Priestof.jpgThe first in a brand new dark and gritty epic fantasy series, where a crime boss comes home from the war only to find that his businesses have been stolen from him.

It’s a dangerous thing, to choose the lesser of two evils.

The war is over, and army priest Tomas Piety finally heads home with Lieutenant Bloody Anne at his side. When he arrives in the Stink, Tomas finds that his empire of crime has been stolen from him while at war. With his gang of Pious Men, Tomas will do whatever it takes to reclaim his businesses. But when he finds himself dragged into a web of political intrigue once again, and is forced to work in secret for the sinister Queen’s Men, everything gets more complicated.

When loyalties stretch to the breaking point and violence only leads to violence, when people have run out of food, and hope, and places to hide, do not be surprised if they have also run out of mercy. As the Pious Men fight shadowy foreign infiltrators in the backstreet taverns and gambling dens of Tomas’s old life it becomes clear; the war is not over.

It is only just beginning.

Due for publication October 2018

Damnation by Peter McLean (The Burned Man #3)

damnationDamnation is the third instalment in the Burned Man series and picks up about six months after the conclusion of events in Dominion where the main protagonist found himself employed by a Goddess with vengeance on her mind.  For the record this being the third in series the review below will undoubtedly contain spoilers so please bear this in mind before reading further.

I will start out by saying that Damnation is not my favourite of the series so far, but, that being said I am invested in the story and will definitely continue.  For me, this book had two main issues that prevented me from loving it – firstly, it did nothing to endear me further to the main character, Drake, and secondly, it felt very much like a ‘filler’ or set up book for the next in series.

As mentioned, we start 6 months after Dominion where we learn of Don’s rapid decline since he departed London to try and track his former girlfriend Debbie.
Unfortunately the search goes very poorly and nobody is inclined to help Don.  Why would they after all?  Debbie is a very talented alchemist who doesn’t want to be found by her cheating former boyfriend so there’s no reason for her new clients to give up her new location and earn her displeasure.  Don finds himself quickly spiralling out of control, he has little money and this results in him taking unpalatable jobs which eventually leads him down the route of drugs (which coincidentally help him to block out the voice of the demon now residing inside his head).  I keep thinking with each book that Don has reached an all time low but in this instalment he really does surpass himself by hitting rock bottom.  I actually thought this part of the story flowed well.  It’s full of darkness and despair which is natural given the situation.  Don is not only desperate in his search, and without means to continue, but is also trying to remain beneath the radar of his former companions and remain hidden.  Thankfully, his whereabouts are eventually discovered but not before he’s made the acquaintance of a very seedy character named Davey.  Davey is no ordinary mundane – he has an aura of something different and he positively reeks of power, he certainly doesn’t feel like somebody that you should mess with.  But bluntly, Don gets himself into a whole heap of trouble and without the cavalry rushing in to save him things were basically and literally going to hell in a handcart.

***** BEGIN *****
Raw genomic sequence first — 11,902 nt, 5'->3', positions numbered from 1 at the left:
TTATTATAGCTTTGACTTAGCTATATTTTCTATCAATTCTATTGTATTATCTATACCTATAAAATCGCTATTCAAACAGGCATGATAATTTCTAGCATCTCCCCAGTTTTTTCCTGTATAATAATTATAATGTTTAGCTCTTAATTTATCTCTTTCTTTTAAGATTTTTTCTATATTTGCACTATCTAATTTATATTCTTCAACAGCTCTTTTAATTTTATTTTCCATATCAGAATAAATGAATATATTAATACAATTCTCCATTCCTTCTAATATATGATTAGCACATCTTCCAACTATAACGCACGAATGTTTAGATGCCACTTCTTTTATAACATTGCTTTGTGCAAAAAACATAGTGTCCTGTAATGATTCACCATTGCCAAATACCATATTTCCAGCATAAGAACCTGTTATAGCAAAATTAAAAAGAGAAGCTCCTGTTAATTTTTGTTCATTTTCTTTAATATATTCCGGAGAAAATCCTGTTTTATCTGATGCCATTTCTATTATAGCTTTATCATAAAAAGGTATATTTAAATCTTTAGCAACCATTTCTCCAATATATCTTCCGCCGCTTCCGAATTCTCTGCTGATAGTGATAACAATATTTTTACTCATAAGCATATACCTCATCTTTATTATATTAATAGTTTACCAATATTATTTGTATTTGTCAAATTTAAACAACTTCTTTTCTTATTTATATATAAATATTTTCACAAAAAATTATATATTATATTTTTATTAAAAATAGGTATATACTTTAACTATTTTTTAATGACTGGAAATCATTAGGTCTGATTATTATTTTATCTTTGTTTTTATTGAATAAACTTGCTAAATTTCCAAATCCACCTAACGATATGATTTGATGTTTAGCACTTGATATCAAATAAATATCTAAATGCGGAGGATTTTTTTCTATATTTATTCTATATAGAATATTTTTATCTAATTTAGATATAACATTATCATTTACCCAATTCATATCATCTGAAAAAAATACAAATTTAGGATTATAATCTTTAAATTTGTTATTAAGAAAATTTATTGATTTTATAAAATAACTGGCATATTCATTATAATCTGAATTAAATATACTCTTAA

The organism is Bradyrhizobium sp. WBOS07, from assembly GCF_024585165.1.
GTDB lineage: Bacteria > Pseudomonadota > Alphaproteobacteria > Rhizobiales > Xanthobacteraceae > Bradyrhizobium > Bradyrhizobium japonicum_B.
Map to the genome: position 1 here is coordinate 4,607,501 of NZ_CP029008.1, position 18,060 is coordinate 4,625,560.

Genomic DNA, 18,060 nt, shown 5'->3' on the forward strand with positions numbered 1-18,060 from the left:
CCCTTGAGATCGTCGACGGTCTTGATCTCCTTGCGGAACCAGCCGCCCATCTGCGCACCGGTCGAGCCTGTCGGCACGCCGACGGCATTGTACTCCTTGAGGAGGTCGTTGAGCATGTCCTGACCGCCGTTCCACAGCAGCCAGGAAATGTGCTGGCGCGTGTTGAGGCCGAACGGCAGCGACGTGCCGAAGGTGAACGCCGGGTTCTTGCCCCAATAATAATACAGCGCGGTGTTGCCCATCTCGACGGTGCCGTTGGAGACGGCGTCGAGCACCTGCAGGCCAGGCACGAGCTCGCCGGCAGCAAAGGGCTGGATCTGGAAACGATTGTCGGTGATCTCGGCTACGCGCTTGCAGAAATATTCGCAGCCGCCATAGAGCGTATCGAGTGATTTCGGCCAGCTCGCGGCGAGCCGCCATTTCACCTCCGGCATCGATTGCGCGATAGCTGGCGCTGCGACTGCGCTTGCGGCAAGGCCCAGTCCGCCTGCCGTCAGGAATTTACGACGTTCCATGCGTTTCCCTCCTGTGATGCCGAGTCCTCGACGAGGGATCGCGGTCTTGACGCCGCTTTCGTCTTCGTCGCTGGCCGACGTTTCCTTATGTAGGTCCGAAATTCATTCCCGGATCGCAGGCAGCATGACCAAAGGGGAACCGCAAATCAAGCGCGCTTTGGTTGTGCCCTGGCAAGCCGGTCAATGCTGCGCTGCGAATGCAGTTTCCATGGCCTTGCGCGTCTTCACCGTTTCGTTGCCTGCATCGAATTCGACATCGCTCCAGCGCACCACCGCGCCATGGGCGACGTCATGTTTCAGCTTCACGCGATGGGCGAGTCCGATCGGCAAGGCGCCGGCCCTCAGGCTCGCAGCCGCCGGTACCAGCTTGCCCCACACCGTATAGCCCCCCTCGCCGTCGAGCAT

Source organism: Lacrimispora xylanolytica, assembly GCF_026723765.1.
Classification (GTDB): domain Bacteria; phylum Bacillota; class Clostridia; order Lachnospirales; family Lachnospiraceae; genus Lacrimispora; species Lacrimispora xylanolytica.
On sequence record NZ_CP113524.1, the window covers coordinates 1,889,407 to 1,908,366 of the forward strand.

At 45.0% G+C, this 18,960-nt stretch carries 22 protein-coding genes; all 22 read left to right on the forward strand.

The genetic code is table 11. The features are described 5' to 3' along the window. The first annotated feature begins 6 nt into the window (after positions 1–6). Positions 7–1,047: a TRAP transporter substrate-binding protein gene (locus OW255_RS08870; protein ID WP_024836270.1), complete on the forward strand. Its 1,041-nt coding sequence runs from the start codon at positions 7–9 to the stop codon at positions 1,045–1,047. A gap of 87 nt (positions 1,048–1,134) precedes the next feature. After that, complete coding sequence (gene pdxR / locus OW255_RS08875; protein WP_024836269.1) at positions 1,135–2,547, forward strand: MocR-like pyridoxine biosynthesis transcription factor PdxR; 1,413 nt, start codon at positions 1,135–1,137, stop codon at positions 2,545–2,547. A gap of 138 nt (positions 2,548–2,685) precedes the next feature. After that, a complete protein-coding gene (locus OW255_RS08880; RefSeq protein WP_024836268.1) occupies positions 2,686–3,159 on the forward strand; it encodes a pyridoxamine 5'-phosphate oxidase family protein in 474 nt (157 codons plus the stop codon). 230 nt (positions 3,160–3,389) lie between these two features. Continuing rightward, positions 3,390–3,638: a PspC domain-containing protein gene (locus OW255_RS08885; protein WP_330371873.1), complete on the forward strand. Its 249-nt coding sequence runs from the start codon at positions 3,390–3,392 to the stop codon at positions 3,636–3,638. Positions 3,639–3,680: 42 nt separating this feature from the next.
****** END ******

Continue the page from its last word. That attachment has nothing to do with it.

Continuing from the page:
What  I liked about this instalment is we find out some more about Don and maybe his true beginnings.  We get to spend more time with the characters that we’re already familiar with such as Trixie – who I really do like – and we make the discovery of a number of revelations.  Don may be employed by a Goddess which gives him some sort of power but it all feels like little more than a front, if he wants to go out he’s escorted there and back and has little actual access to cash.  Of course Trixie, almost fallen completely from virtue herself, is readily on hand to assist Don – even when he’s making some pretty bad decisions.  And this leads to one of my main gripes.